On Wednesday 21st October 2020, LoopMe held an internal panel discussion to celebrate Black History Month (UK). The panel discussion, titled ‘More Than Just a Month: Long-term actions to Drive Industry Diversity’ explored some of the key issues faced by black people, and identified ways in which we can all tackle social injustices.
LoopMe invited a variety of external talent to join us, our three panelists consisted of:
Our panel was moderated by LoopMe’s own Jaimesh Patel, Sales Director.
Panelists shared their perspectives on what it means to have a commitment to diversity and gave us insight into how they have demonstrated that commitment. Maria Pentga-Wallace highlighted that in order to demonstrate her commitment, she lives by her values of social justice, authenticity and amplifies unheard voices.
Elizabeth Anyaegbuna shared the story behind her motivation to set-up sixteenbynine media. She realised that in order to encourage diversity, she needed to represent and reflect black females within our industry.
Furthermore, we explored strategies for dealing with situations where someone may feel isolated because of their ethnicity. Camilla Calvert spoke about being ‘othered’ and the importance of calling out the situation and responding appropriately. Maria shared her personal experiences where her contributions have been ignored, or attributed to a white colleague. Whilst these experiences adversely affected her self-esteem she turned her attention to working on unconscious bias’ and dealing with microaggressions.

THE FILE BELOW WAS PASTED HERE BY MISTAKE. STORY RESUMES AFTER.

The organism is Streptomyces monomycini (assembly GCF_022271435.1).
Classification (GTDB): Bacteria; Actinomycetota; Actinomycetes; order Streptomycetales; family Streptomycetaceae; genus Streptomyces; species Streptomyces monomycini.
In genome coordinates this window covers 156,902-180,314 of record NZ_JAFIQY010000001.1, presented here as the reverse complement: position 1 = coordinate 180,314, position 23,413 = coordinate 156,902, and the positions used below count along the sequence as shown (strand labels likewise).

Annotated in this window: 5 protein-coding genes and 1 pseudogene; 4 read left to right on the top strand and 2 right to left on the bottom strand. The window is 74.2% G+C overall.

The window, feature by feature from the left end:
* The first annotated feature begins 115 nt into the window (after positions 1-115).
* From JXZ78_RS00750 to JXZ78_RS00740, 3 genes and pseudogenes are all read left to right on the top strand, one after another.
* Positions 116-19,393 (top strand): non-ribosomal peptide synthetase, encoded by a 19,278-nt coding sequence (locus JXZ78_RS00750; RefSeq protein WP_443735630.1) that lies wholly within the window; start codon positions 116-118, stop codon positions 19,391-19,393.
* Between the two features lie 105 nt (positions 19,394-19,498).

Our conversation then turned to what learnings can be taken from Black History Month UK to be more understanding towards the issues faced by black communities. Elizabeth reinforced how Black History isn’t just a month in a year, it’s all around us, it plays an active part in the now.
Maria drew attention to the fact that Black History is British History, that Black people’s contributions in the UK predate Windrush and the Roman and Medieval period; we need to reflect upon centuries of exploitation. To drive a meaningful shift, Active Allyship is required, said Camilla Calvert.
Lastly we explored Diversity and Inclusion initiatives and whether people can often assume that these initiatives need to be driven by junior members of staff.
Our panelists shared their thoughts on how these initiatives need to be worked on collaboratively, but need to be led by senior management who set the tone, cultural norms and psychologically safe environments. Senior leadership ultimately devise policy however, they need to listen, collaborate and inform that policy. The process must be a joint effort, but senior leadership are the leaders… so they need to lead.
More and more companies are putting corporate social responsibility at the forefront of their day-to-day activities. Through our CSR committee LoopMe’s aim is to provide all employees with the relevant training and best practices to ensure that they are educated on how to combat social injustices.